Adapting to climate change
Climate adaptation means anticipating the effects of climate change and taking appropriate action to prevent or minimise the damage it can cause.
The Climate Adaptation and Mitigation team at Essex County Council seeks to:
- reduce carbon emissions
- sequester carbon
- protect biodiversity
- reduce flooding
- improve water quality and water scarcity
- reverse soil degradation
- prevent urban heat stress
- improve air quality
- create and enhance green infrastructure, including trees, meadows, marshes, parks, and gardens
To achieve these aims, the team works closely with partners in Essex to deliver large-scale landscape change. This includes retaining 30% of Essex as areas for wildlife and enabling landowners and farmers to move to sustainable farming.
Essex County Council is responsible in Essex for reducing the risk of flooding from surface water, groundwater, and ordinary watercourses. We work closely with other organisations under the Flood and Water Management Act 2010.
The Climate Adaptation and Mitigation team investigates flood incidents and makes proposals to reduce the threat of future flooding. They comment on around 500 planning applications each year, improving flood protection to 67,500 new properties in Essex.
The creation of a Flood Projects Delivery team has also reduced the flood risk to 1,600 properties over the last seven years.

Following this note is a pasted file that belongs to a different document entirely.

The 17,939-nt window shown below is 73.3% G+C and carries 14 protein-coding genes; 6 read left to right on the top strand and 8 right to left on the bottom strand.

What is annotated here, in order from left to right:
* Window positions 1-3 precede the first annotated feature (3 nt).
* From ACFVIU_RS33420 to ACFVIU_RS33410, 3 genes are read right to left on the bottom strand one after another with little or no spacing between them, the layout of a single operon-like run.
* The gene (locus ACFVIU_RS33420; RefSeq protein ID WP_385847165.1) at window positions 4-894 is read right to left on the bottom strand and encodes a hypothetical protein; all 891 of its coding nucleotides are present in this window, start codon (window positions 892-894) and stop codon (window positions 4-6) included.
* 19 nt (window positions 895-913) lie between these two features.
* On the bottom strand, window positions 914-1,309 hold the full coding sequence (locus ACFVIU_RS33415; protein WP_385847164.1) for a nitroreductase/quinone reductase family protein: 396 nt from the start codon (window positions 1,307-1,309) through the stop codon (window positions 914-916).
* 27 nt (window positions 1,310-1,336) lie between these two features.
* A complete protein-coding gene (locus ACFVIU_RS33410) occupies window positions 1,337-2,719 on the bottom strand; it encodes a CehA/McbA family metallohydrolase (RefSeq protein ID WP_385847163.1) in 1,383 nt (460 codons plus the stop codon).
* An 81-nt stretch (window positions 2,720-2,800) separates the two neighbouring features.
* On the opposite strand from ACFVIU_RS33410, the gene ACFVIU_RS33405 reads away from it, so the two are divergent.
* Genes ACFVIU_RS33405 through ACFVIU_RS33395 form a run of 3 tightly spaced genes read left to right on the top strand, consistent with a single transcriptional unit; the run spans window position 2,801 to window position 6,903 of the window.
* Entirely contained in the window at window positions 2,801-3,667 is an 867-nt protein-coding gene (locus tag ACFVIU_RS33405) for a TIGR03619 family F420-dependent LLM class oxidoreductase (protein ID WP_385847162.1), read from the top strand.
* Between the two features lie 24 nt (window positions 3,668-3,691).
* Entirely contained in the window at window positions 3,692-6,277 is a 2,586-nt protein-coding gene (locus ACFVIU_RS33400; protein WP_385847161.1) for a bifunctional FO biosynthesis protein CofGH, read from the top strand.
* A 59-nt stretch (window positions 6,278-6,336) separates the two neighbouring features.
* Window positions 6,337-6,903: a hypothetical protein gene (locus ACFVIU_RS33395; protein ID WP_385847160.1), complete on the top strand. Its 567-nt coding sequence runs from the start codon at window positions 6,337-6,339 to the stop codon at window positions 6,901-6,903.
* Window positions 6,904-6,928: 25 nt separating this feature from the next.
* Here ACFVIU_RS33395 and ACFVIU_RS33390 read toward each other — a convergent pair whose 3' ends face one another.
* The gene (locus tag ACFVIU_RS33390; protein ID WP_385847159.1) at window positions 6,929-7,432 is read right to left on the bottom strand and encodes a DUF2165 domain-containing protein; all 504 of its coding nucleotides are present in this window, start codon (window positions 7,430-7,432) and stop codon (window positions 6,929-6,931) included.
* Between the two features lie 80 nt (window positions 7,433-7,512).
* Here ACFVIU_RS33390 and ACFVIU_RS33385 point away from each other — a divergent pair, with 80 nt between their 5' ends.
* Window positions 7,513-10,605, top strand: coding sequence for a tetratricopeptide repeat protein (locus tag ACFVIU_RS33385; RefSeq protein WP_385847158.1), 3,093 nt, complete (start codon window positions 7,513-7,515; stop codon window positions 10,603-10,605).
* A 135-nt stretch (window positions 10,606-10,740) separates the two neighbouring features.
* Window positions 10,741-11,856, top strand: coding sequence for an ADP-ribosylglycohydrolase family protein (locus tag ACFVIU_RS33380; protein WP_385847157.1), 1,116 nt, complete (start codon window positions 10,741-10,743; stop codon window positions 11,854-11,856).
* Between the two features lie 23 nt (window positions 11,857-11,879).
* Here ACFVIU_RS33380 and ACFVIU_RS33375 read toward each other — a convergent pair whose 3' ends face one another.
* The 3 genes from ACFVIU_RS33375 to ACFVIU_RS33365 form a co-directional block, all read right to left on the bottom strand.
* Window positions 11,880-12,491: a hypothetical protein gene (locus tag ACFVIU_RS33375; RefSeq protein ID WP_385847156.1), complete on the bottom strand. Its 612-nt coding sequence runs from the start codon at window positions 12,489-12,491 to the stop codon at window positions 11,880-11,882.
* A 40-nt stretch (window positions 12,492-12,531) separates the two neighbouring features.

Creating green infrastructure
The Green Infrastructure team delivers nature recovery and coastal projects in Essex's rural and urban areas. In 2020, they published the Essex Green Infrastructure Strategy.
You can read the full Essex Green Infrastructure strategy (PDF, 14.25MB) and supporting documents:
- Part A - Consultation Summaries (PDF, 4.26MB)
- Part B - Appendices (PDF, 4.26MB)
- Part C - Technical Research Papers (PDF, 6.43MB)
The Climate Adaptation and Mitigation team works with partners to create green infrastructure projects that meet environmental, social, and economic outcomes. For instance:
Hole Farm is a major green infrastructure project by Highways England and the Forestry Commission. Together they will be planning, planting, and managing a new community woodland. It will be a thriving wildlife habitat, a source of sustainable timber, and an inspiring place for people to visit and explore. It could be the focus of a reinvigorated Green Infrastructure Plan for the Brentwood area of Thames Chase Community Forest.
Landscape company Ground Control purchased the 120-hectare Grays Farm, near Braintree, Essex, for £2m in April 2021. They intend to open a research and training facility to help landowners unlock the potential of their land. The Wildfell Centre for Environmental Recovery will provide guidance and learning opportunities in woodland creation, meadow and hedgerow restoration, and biodiverse habitat restoration.
Planting trees and looking after woodlands
Essex County Council has committed funding of £500,000 towards the Essex Forest Initiative. This figure is matched by funds from the Forestry Commission, the Woodland Trust, and other charities and partners.
The primary objective of the Essex Forest Initiative is to offset the carbon produced in the county. Over 375,000 trees will be planted on over 150 hectares of land - about the size of 210 football pitches. 150 hectares of woodland locks up 60,000 tonnes of carbon over the wood's lifetime. The scheme started in 2020 and is due to be completed in 2025.
Essex County Council has planted 142,000 trees in the first two years of the Essex Forest Initiative. This is almost double the 75,000 tree target for this time period.
Essex County Council also has approximately 810 hectares of existing woodland. Many of these are ancient woodlands and Sites of Special Scientific Interest.Print this page